On the other hand, sometimes you can't randomize and you'd like to know how well you can do correlational studies. If your employer is so enthusiastic about experiments, maybe it apply that enthusiasm to itself and do an experiment to see how well its employees can do observational analysis?
Well, who are the experts? Submarines routinely have CO2 levels much higher than even Berkeley group homes. Naval researchers do experiments with higher levels still, showing little effect. There seems to be an illegible LW consensus to the opposite, probably from people pretending to read this post. People praise Gwern for his quantity, but they don't actually read him.
Again, most research is about ventilation and is thus confounded by other pollutants. I don't usually speak up about this because most discussion of this doesn't depend on the CO2 hypothesis.
Ventilation has the advantage that it dumps all pollutants, not just CO2. In fact, the premise that CO2 affects cognition is false.
This is super tangential, but I think you're making a technical error here. It's true that poker is imperfect information and it's true that this makes it require more computational resources, which matches the main text, but not this comment. But does imperfect information suggest mixed strategies? Does optimal play in poker require mixed strategies? I see this slogan repeated a lot and I'm curious where you learned it. Was it in a technical context? Did you encounter technical justification for it?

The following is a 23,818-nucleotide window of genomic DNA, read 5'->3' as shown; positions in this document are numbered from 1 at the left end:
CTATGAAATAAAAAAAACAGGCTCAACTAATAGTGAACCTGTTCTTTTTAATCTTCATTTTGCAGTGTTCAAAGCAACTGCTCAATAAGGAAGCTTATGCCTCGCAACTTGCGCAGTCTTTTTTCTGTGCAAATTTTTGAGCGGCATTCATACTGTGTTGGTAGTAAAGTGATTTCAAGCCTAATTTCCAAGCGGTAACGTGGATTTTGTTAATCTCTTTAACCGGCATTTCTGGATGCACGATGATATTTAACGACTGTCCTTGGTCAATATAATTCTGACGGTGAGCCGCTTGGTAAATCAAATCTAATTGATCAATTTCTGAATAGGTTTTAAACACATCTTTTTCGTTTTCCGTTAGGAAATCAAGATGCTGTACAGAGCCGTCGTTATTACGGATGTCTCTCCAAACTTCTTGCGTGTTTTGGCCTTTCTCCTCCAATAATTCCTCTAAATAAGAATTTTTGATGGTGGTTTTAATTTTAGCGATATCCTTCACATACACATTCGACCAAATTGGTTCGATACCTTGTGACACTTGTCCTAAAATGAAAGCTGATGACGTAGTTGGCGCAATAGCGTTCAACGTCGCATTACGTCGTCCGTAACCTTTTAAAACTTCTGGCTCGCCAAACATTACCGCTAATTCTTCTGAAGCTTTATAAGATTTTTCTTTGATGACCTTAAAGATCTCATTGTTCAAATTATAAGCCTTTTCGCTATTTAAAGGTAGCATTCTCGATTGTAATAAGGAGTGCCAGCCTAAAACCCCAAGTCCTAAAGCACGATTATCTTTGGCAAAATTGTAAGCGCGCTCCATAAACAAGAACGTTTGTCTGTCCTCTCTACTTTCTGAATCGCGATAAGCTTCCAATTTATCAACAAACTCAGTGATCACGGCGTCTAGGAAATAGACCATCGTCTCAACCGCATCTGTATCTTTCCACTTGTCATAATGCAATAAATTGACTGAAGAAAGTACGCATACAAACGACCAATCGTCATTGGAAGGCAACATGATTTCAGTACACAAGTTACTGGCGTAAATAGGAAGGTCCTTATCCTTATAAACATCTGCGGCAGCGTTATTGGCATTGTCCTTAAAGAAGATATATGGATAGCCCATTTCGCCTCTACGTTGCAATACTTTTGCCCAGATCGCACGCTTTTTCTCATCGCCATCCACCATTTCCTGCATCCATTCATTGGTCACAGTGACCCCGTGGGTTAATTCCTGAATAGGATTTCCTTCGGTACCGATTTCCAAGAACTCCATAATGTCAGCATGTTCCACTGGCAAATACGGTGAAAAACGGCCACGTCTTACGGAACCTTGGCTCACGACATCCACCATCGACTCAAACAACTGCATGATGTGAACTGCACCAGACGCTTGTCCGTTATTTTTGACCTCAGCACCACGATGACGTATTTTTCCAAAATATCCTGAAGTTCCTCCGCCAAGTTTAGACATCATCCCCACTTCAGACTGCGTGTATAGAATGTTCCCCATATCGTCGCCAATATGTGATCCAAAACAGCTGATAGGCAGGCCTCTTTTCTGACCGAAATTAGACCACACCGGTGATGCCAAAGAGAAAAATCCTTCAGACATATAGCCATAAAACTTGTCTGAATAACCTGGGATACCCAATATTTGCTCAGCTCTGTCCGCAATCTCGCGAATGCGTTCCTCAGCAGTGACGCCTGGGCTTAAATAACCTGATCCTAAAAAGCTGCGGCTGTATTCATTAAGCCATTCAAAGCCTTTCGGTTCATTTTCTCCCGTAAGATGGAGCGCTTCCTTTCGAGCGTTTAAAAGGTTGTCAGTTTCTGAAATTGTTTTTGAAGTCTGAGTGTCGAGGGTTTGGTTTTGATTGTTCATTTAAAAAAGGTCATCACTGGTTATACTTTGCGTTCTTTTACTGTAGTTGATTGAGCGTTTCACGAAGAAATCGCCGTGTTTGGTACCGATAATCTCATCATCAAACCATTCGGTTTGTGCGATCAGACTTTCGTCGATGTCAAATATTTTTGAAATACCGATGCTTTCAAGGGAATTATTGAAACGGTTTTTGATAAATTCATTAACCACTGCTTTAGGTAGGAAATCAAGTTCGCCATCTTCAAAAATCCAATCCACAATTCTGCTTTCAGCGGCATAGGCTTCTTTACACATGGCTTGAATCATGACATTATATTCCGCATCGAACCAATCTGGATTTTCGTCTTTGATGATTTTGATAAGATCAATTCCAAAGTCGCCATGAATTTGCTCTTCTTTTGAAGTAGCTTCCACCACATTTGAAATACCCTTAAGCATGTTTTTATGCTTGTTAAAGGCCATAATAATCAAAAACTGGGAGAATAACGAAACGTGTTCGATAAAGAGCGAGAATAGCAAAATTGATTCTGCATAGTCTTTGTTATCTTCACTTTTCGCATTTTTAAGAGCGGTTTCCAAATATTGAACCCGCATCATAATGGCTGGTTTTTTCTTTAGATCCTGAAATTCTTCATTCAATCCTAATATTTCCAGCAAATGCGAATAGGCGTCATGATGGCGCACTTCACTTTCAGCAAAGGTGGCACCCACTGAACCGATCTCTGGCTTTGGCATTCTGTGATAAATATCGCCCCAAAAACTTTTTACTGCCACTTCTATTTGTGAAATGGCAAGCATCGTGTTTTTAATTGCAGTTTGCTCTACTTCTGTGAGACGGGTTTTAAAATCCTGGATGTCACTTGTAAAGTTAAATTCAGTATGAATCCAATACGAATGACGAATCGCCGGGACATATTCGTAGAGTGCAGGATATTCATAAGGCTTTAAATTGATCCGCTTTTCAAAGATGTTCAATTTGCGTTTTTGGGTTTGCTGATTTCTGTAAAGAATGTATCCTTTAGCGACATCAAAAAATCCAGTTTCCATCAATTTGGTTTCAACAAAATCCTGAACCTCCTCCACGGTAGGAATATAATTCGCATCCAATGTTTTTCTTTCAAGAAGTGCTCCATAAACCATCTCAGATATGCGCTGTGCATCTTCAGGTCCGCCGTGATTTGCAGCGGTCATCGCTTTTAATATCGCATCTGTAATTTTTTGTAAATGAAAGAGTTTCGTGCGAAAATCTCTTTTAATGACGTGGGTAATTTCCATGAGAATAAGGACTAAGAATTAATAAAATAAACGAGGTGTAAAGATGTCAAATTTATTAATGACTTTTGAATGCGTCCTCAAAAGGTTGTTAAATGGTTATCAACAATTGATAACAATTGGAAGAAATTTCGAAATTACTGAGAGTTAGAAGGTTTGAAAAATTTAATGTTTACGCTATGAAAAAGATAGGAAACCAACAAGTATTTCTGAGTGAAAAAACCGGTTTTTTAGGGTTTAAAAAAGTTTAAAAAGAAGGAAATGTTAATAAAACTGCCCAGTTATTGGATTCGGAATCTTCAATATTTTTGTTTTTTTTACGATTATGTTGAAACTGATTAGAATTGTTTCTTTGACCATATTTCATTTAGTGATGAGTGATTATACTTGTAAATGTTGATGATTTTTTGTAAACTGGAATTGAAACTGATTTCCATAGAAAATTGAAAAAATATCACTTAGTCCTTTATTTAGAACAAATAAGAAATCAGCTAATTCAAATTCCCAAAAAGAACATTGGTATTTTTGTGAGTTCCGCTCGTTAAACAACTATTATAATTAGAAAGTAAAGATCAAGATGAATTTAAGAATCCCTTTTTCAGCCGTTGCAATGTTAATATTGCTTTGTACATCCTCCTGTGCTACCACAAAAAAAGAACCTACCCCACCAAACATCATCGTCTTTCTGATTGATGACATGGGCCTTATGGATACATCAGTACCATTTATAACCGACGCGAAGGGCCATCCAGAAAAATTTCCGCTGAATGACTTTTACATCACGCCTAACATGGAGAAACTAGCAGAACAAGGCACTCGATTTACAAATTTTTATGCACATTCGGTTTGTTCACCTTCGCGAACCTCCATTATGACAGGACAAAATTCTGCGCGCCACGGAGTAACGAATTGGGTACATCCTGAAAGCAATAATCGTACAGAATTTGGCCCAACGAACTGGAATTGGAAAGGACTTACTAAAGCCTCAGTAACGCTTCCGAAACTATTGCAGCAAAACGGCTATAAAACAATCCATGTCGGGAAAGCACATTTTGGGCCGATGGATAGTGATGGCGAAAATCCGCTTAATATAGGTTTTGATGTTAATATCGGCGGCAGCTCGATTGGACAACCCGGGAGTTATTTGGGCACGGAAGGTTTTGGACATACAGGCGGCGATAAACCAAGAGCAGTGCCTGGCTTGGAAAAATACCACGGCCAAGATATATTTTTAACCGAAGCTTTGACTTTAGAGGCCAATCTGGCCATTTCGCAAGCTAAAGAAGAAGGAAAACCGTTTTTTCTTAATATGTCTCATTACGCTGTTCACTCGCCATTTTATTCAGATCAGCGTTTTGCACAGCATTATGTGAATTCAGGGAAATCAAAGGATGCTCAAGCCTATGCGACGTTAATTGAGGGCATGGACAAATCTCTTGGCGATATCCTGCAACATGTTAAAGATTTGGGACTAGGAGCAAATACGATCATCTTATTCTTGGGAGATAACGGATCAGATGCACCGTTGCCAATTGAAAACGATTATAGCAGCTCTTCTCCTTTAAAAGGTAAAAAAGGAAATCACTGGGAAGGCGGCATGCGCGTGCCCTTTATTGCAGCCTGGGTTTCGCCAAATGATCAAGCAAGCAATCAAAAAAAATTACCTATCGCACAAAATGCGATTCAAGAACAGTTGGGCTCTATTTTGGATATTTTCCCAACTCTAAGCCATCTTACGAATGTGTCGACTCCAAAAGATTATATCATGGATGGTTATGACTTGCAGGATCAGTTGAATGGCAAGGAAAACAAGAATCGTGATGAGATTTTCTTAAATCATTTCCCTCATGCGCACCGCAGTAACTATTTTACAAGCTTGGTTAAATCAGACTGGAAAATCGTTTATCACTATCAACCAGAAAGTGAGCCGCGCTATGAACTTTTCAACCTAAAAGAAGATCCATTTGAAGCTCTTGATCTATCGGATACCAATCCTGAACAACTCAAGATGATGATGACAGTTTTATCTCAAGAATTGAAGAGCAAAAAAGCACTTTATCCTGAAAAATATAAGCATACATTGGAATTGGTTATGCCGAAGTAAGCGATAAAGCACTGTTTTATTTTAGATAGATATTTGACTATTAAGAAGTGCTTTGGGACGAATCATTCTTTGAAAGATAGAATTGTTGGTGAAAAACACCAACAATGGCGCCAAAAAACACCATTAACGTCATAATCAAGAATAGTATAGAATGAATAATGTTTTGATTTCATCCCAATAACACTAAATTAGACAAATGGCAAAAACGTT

Games where players move simultaneously, like rock-paper-scissors require mixed strategies, and that applies to SC. But I'm not sure that requires extra computational resources. Whether they count as "imperfect information" is subject of conflicting conventions. Whereas play alternates in poker. I suspect that this meme propagates because of a specific error. Imperfect information demands bluffing and people widely believe that bluffing is a mixed strategy. But it isn't. The simplest version of poker to induce bluffing is von Neumann poker, which has a unique (pure) Nash equilibrium in which one bets on a good hand or a bad hand and checks on a medium hand. I suspect that for poker based on a discrete deck that the optimal strategy is mixed, but close to being deterministic and mixed only because of discretization error.
Maybe this argument is a straw man. That is, maybe it's not accurately describing the arguments that people use. But that is a very different problem than saying this argument might be OK.
If the arguments are actually analogous, then this shows that one of them is wrong. Maybe there are important differences between food and housing, but if the argument doesn't mention them, it is wrong. It's that simple.
It is also striking that when people claim that there are differences and flail around looking for differences, the differences generally support the wrong side. It makes is pretty clear that they didn't have any belief about the topic.